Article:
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Thread: Could/Might

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    #21

    Re: Could/Might

    It might.

    Last edited by Piscean; 19-May-2020 at 13:39.
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    #22

    Re: Could/Might

    Quote Originally Posted by Rachel Adams View Post
    If a native speaker used ''may'' instead, would it indicate a stronger possibility than ''might''?
    Not necessarily, but it will probably elicit a response from a purist pointing out that "may" is used for permission, not possibility.

    Raincloud: May I rain?
    Boss: Of course you may.
    Raincloud: Thank you so much.
    Cirrus cloud to boss: What was that raincloud talking to you about?
    Boss: It wants to rain and wanted my permission.
    Cirrus cloud: What did you say?
    Boss: It may rain. That's my decision.

    (Yes, I know that's a ridiculous conversation but ...!)
    Remember - if you don't use correct capitalisation, punctuation and spacing, anything you write will be incorrect.

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    #23

    Re: Could/Might

    Quote Originally Posted by Rachel Adams View Post
    What book should I use? I am lost.
    There is no book that gives absolutely correct rules about how modals are used, because there are no such rules.

    It is hard for learners to accept, but the situation with modals is, as several grammarians have admitted, very messy. Even if we just restrict ourselves to the three we are talking about, may, might and could, to express possibility, people use them in slightly different ways. Some people use all three, others only two, and others still may use only one of them. Some people feel a distinct difference between them; others don't. For me, may expresses a stronger possibility than might, but my might might express a stronger possibility than somebody else's may.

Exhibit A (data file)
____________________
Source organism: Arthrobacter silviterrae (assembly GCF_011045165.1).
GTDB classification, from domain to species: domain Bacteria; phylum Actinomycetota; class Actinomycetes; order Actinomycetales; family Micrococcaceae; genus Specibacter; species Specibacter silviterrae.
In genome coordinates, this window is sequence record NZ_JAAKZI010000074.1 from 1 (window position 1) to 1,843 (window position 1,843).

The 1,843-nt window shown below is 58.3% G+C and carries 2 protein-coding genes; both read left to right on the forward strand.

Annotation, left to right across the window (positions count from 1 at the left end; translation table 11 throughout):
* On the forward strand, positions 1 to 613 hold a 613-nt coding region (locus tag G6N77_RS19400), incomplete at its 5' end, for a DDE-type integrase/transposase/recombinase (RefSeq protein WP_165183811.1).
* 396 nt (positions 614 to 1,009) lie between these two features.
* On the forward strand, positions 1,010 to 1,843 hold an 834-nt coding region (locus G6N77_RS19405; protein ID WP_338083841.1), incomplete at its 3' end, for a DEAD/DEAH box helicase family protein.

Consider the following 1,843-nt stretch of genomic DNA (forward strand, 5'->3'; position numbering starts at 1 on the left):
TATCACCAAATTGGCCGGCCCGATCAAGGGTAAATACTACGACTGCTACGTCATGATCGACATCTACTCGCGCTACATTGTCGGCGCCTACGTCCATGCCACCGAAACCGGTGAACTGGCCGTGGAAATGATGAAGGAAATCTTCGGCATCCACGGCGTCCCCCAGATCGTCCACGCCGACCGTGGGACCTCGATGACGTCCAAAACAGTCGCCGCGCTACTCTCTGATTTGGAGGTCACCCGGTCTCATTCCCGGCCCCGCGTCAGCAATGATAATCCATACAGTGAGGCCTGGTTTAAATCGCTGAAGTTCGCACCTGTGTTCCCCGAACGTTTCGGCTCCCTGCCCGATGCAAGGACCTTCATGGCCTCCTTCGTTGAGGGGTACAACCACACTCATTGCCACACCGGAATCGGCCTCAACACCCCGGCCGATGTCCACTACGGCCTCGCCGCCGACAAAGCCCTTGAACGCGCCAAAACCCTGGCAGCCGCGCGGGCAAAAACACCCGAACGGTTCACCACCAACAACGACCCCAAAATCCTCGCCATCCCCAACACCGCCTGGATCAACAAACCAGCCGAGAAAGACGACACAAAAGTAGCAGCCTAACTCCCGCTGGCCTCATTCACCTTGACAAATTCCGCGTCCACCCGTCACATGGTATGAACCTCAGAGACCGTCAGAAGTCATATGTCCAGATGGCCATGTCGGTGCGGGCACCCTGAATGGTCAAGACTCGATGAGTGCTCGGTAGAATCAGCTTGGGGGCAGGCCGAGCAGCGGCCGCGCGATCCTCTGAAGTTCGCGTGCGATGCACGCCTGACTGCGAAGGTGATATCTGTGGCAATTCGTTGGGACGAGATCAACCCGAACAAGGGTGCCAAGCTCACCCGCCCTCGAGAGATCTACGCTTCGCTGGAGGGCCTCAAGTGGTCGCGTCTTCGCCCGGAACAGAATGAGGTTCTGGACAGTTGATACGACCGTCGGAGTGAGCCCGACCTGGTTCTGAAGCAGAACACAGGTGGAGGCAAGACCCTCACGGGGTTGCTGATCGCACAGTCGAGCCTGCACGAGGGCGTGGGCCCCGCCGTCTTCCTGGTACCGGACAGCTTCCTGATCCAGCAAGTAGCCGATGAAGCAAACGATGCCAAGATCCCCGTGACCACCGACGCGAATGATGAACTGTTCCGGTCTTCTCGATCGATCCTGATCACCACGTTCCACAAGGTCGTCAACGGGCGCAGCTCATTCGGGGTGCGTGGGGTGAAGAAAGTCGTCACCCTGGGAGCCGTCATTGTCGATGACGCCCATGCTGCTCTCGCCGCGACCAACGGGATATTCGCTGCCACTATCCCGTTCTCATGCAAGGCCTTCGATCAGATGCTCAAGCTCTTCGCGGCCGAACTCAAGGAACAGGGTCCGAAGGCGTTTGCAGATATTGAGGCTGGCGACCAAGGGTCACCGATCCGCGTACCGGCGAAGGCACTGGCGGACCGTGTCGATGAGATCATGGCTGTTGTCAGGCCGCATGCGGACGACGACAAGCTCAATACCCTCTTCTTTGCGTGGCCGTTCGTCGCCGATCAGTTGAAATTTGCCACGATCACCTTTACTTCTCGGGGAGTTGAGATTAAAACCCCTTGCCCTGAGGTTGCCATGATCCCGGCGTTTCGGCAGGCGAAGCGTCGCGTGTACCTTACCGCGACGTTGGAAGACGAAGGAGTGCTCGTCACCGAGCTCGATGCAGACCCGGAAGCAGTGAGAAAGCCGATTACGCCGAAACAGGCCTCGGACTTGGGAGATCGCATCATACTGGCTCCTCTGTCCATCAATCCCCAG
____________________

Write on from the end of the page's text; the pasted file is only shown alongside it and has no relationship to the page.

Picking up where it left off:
This does not matter. Legally binding contracts do not use such words, precisely because they are vague. In real life, our knowledge of the situation mentioned gives us a reasonably good idea of the degree of possibility involved. As GS suggested, reading as much as you can will give you a better idea of how these modals are used. Trying to get a precise idea from grammar books is doomed to failure.
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    #24

    Re: Could/Might

    Quote Originally Posted by emsr2d2 View Post
    Not necessarily, but it will probably elicit a response from a purist pointing out that "may" is used for permission, not possibility.
    May is used for both permission and possibility, even by purists.
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    #25

    Re: Could/Might

    Quote Originally Posted by emsr2d2 View Post
    The problem with tests like that is that there is often no single correct answer. No one is saying that "It could rain later" is wrong. However, if you want to know what native speakers would actually say, you'll have to just take it from us that it's "It might rain later".